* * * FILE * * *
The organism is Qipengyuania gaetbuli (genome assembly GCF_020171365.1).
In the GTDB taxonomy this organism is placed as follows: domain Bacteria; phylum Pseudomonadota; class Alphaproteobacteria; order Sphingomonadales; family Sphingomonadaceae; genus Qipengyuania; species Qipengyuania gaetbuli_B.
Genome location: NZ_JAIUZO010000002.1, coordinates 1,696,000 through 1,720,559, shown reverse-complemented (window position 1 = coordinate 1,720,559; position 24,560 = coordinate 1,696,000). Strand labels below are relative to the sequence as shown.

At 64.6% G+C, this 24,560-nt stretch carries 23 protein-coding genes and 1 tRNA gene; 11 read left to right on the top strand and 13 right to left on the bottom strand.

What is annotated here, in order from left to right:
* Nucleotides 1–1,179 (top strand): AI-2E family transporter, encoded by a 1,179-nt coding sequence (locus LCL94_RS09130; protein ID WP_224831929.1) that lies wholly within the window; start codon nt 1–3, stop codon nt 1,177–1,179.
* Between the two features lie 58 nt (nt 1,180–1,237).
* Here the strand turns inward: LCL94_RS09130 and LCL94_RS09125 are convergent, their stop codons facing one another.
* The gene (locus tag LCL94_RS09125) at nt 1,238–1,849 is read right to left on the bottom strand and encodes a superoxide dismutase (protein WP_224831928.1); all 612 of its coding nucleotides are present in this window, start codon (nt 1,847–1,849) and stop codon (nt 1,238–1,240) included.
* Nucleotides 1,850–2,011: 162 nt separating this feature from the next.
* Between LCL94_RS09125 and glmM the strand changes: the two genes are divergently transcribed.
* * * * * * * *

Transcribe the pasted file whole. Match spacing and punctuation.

The organism is Qipengyuania gaetbuli (genome assembly GCF_020171365.1).
In the GTDB taxonomy this organism is placed as follows: domain Bacteria; phylum Pseudomonadota; class Alphaproteobacteria; order Sphingomonadales; family Sphingomonadaceae; genus Qipengyuania; species Qipengyuania gaetbuli_B.
Genome location: NZ_JAIUZO010000002.1, coordinates 1,696,000 through 1,720,559, shown reverse-complemented (window position 1 = coordinate 1,720,559; position 24,560 = coordinate 1,696,000). Strand labels below are relative to the sequence as shown.

At 64.6% G+C, this 24,560-nt stretch carries 23 protein-coding genes and 1 tRNA gene; 11 read left to right on the top strand and 13 right to left on the bottom strand.

What is annotated here, in order from left to right:
* Nucleotides 1–1,179 (top strand): AI-2E family transporter, encoded by a 1,179-nt coding sequence (locus LCL94_RS09130; protein ID WP_224831929.1) that lies wholly within the window; start codon nt 1–3, stop codon nt 1,177–1,179.
* Between the two features lie 58 nt (nt 1,180–1,237).
* Here the strand turns inward: LCL94_RS09130 and LCL94_RS09125 are convergent, their stop codons facing one another.
* The gene (locus tag LCL94_RS09125) at nt 1,238–1,849 is read right to left on the bottom strand and encodes a superoxide dismutase (protein WP_224831928.1); all 612 of its coding nucleotides are present in this window, start codon (nt 1,847–1,849) and stop codon (nt 1,238–1,240) included.
* Nucleotides 1,850–2,011: 162 nt separating this feature from the next.
* Between LCL94_RS09125 and glmM the strand changes: the two genes are divergently transcribed.